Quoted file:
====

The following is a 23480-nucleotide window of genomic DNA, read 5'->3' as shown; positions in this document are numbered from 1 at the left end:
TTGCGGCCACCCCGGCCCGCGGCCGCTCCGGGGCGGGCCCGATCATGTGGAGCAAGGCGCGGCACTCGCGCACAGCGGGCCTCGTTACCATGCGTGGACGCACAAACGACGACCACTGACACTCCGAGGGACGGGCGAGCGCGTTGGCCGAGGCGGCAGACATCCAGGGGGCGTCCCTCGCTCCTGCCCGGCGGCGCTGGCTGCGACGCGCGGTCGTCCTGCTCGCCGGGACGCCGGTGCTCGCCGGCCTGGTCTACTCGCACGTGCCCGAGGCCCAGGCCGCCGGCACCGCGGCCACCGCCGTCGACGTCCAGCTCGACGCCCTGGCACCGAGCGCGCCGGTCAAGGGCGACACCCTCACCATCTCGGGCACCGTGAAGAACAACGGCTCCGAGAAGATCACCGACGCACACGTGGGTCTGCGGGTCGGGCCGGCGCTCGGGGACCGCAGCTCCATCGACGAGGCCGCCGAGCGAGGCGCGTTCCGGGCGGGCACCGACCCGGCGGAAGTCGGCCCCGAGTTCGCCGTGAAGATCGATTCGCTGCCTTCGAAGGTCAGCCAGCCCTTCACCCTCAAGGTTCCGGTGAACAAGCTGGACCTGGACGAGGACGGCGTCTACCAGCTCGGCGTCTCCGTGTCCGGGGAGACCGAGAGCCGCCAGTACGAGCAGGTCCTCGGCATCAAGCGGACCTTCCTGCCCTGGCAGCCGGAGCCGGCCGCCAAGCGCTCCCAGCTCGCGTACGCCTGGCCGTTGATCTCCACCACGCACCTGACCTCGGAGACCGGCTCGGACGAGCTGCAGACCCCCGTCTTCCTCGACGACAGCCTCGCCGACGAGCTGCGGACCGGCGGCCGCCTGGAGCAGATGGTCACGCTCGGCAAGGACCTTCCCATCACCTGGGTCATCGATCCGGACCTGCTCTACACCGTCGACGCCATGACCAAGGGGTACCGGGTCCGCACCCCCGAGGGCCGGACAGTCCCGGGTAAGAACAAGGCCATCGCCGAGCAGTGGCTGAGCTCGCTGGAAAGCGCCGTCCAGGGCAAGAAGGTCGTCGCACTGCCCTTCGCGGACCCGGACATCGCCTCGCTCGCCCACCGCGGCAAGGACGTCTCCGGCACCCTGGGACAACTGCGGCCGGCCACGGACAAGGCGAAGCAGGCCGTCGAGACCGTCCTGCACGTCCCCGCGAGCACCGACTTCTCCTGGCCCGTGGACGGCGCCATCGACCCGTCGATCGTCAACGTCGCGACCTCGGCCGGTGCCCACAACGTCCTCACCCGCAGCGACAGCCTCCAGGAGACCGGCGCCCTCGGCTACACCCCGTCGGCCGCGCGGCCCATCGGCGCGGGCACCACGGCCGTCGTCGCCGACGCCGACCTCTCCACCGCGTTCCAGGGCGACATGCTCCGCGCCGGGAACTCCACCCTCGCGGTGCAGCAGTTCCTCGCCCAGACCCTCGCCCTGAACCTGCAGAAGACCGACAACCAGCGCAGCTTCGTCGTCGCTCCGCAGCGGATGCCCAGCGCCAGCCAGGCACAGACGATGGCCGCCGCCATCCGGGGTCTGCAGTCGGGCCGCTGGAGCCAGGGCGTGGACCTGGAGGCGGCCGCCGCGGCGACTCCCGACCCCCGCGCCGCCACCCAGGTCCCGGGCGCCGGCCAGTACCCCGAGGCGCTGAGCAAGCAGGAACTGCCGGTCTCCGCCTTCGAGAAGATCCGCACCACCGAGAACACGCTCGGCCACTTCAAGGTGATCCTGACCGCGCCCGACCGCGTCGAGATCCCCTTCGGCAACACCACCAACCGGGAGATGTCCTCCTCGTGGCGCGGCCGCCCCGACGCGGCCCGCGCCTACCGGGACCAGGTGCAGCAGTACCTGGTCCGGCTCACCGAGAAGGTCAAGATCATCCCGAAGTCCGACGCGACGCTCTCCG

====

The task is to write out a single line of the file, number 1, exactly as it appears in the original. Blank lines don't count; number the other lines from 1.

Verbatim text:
The following is a 23480-nucleotide window of genomic DNA, read 5'->3' as shown; positions in this document are numbered from 1 at the left end: